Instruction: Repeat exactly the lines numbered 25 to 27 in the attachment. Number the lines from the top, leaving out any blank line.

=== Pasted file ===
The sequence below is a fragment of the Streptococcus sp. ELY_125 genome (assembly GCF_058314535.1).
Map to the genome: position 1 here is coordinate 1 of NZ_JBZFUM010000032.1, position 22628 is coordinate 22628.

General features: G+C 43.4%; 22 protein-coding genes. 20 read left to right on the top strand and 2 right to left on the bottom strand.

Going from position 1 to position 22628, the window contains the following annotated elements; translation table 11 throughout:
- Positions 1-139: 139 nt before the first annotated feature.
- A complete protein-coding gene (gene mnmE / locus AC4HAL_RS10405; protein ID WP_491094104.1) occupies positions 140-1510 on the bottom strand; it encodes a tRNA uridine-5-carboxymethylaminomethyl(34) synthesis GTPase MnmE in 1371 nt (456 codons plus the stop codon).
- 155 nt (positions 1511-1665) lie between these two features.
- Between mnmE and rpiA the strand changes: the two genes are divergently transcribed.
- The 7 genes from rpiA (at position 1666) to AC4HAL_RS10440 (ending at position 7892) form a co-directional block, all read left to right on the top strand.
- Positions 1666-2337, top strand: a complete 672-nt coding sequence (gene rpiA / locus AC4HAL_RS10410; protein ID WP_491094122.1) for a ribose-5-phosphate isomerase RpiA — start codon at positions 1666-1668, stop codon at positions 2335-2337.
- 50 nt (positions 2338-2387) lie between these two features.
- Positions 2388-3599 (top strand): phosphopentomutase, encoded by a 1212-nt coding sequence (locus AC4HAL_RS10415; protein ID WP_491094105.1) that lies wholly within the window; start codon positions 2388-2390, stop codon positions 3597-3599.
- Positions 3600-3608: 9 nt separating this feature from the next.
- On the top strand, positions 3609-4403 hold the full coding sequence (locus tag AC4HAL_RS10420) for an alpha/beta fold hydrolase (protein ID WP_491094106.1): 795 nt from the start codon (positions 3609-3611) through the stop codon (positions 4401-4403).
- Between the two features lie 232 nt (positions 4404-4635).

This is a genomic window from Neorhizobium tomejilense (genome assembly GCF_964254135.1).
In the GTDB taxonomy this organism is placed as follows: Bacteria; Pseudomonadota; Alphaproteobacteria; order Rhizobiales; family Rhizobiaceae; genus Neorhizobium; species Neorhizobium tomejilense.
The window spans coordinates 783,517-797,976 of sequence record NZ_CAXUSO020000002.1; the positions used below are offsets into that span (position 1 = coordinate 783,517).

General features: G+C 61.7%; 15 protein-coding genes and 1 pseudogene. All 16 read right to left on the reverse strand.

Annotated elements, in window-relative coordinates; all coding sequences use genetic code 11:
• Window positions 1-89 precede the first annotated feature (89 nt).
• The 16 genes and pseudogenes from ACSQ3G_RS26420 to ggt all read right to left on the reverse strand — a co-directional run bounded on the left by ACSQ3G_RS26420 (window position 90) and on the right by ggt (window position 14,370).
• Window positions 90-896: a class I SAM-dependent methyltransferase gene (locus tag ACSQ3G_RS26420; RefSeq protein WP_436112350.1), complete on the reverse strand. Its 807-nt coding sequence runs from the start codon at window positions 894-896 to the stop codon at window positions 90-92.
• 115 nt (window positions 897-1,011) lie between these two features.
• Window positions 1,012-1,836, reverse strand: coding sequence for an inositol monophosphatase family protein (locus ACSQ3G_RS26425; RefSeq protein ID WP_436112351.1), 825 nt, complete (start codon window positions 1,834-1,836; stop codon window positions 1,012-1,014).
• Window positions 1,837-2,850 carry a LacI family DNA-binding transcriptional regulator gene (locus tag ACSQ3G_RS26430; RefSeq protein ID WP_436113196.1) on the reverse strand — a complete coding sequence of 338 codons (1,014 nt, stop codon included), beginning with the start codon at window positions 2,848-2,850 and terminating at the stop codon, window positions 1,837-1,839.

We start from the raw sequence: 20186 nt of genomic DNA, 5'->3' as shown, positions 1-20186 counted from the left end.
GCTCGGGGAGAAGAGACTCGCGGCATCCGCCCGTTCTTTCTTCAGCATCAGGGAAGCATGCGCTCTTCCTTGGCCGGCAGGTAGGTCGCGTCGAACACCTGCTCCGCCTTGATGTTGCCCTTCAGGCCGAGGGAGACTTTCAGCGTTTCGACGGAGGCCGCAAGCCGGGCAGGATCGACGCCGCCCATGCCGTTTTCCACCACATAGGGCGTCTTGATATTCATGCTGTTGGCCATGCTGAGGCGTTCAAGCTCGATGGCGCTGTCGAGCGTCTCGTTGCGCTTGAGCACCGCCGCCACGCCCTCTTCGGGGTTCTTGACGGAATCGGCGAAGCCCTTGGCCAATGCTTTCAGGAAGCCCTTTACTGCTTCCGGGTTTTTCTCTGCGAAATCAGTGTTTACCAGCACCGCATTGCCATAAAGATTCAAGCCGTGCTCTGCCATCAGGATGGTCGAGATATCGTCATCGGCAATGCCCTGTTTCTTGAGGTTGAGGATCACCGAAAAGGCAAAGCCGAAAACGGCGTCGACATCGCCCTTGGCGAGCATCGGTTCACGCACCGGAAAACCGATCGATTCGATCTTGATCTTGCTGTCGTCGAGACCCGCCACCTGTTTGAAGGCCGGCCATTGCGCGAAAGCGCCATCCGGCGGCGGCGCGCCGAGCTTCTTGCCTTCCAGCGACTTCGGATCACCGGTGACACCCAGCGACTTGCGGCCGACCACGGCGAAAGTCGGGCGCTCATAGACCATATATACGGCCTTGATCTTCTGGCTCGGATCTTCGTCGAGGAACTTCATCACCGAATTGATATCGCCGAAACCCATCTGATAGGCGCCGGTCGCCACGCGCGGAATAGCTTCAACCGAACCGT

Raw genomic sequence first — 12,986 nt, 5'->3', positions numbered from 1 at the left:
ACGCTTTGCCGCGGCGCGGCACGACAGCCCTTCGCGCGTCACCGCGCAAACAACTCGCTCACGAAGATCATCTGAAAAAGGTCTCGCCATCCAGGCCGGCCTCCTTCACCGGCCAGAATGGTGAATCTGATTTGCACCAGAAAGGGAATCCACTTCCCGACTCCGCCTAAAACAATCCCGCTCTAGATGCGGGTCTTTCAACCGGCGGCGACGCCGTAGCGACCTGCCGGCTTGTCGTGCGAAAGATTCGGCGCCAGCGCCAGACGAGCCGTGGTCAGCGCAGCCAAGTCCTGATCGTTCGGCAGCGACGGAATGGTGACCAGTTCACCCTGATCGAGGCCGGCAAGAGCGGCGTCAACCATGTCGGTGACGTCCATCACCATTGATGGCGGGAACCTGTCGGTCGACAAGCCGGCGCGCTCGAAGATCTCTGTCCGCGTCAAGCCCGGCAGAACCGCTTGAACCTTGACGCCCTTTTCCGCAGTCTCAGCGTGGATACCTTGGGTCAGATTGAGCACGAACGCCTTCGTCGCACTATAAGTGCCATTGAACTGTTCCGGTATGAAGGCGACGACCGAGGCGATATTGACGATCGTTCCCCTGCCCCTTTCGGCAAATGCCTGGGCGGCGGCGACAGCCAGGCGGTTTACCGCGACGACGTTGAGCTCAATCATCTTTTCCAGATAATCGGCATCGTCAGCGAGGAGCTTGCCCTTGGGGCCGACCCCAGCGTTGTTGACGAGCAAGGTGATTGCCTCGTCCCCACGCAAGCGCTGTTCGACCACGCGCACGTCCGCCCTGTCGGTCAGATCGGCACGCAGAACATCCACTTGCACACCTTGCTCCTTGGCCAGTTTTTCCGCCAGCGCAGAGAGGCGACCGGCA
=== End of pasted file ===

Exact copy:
• Window positions 1,012-1,836, reverse strand: coding sequence for an inositol monophosphatase family protein (locus ACSQ3G_RS26425; RefSeq protein ID WP_436112351.1), 825 nt, complete (start codon window positions 1,834-1,836; stop codon window positions 1,012-1,014).
• Window positions 1,837-2,850 carry a LacI family DNA-binding transcriptional regulator gene (locus tag ACSQ3G_RS26430; RefSeq protein ID WP_436113196.1) on the reverse strand — a complete coding sequence of 338 codons (1,014 nt, stop codon included), beginning with the start codon at window positions 2,848-2,850 and terminating at the stop codon, window positions 1,837-1,839.

We start from the raw sequence: 20186 nt of genomic DNA, 5'->3' as shown, positions 1-20186 counted from the left end.